POWERFUL PRACTICE #1: MODEL EMOTIONAL INTELLIGENCE
Mentors’ behaviors have a more powerful impact on protégés than words do. Protégés pay attention to behaviors, and when they observe their mentors’ traits and see a connection to career success, they will want to adopt similar behaviors.
Mentors should model several different types of behavior. For example, technical expertise is important, but interpersonal skills and emotional intelligence hat have the greatest impact. Emotional intelligence refers to the ability to recognize emotional responses to situations and manage them productively. There are four attributes mentors need to demonstrate strong emotional intelligence:
1. Self-awareness. When mentors are aware of their own weaknesses and discuss them candidly with protégés, they are modeling self-awareness. For example, a mentor can ask a protégé for feedback on any aspect of the mentor’s performance. By accepting feedback without defensiveness, the mentor has set an example of behavior that the protégé can emulate.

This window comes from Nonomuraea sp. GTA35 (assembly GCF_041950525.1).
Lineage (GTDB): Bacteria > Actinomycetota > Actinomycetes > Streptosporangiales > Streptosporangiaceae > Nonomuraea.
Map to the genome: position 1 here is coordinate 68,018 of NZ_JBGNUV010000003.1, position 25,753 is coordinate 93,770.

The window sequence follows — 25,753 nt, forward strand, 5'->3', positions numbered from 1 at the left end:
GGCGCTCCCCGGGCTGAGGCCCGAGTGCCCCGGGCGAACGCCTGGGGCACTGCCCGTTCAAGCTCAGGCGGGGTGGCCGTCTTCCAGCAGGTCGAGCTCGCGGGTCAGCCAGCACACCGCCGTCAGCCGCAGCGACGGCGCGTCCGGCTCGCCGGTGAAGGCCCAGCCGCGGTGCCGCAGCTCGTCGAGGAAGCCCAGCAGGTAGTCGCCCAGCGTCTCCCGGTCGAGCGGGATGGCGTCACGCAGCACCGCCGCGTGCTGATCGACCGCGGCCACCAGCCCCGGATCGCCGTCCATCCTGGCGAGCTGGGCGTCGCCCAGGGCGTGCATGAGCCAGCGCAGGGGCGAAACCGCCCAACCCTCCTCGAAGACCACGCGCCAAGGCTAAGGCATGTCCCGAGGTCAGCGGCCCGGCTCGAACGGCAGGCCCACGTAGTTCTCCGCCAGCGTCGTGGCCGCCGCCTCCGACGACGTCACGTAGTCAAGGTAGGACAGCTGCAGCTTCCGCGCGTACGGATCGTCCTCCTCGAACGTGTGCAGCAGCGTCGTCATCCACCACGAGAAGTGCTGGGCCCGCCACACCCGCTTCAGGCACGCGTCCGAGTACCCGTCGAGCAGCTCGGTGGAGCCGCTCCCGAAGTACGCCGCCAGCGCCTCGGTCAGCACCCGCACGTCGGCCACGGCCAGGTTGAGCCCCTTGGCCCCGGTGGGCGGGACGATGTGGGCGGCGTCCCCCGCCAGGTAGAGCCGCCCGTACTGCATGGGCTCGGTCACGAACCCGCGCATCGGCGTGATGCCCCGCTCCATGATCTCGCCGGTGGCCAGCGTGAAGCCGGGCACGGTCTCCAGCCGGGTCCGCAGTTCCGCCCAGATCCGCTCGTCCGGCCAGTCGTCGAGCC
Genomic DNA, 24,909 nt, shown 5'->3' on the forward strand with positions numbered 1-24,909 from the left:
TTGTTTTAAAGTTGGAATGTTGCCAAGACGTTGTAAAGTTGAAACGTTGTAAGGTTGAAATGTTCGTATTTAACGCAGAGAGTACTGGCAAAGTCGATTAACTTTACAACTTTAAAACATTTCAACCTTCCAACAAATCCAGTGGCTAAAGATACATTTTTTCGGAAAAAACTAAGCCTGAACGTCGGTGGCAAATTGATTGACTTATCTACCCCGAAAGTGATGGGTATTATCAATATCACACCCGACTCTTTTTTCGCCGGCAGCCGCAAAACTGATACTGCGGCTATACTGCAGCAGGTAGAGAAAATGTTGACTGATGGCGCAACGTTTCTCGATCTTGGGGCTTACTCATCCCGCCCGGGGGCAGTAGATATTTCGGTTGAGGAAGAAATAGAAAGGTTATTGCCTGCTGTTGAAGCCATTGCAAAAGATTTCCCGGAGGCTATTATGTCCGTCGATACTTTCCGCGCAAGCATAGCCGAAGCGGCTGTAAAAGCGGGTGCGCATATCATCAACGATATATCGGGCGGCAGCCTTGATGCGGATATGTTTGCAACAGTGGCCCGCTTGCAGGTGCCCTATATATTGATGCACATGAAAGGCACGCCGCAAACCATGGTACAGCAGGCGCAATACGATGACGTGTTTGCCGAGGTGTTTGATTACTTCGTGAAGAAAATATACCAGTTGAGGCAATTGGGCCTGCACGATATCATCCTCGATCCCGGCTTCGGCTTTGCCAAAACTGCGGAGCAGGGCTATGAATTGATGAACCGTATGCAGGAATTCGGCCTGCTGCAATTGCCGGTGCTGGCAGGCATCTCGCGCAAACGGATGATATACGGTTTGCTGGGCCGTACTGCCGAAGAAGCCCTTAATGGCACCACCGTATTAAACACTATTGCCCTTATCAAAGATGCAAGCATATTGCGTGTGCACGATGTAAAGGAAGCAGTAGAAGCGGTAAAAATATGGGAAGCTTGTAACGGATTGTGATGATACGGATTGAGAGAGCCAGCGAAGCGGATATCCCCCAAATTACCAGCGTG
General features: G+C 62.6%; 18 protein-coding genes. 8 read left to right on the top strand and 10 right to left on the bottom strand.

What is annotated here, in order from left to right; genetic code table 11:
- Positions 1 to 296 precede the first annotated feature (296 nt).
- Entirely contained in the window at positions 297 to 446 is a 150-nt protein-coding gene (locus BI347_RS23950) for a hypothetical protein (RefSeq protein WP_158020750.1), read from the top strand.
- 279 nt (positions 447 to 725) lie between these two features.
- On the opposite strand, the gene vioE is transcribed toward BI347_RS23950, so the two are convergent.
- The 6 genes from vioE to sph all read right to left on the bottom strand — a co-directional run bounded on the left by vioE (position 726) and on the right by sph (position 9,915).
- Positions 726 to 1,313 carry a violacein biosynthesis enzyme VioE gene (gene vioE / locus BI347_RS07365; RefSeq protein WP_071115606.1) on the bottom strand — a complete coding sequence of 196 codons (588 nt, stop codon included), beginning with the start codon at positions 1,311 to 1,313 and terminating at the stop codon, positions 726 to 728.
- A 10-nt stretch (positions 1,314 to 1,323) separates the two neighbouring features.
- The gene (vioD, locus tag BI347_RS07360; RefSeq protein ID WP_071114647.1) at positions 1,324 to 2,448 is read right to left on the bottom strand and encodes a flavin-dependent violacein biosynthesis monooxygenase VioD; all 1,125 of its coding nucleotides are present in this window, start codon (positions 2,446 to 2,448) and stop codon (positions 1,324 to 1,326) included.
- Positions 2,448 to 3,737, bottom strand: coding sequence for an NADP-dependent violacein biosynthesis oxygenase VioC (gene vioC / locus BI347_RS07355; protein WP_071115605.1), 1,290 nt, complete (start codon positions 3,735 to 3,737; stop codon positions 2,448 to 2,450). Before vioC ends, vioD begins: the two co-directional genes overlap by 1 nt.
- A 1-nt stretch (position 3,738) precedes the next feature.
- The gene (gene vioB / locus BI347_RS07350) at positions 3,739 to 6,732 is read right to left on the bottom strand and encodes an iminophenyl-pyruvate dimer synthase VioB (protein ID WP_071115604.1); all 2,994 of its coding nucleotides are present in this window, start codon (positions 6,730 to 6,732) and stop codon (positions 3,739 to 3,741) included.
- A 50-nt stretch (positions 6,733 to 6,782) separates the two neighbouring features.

2. Self-management. Self-management involves dealing positively with stress and not letting emotions overtake rational thinking when difficult challenges arise.
3. Relationship awareness. Mentors who have good relationship awareness are able to step outside themselves and see situations from others’ perspectives. They begin discussions by first trying to understand another’s viewpoint.
4. Relationship management. Conflict in situations or relationships can impede progress. A good mentor knows how to manage conflict by respecting others’ viewpoints and by looking for positive change.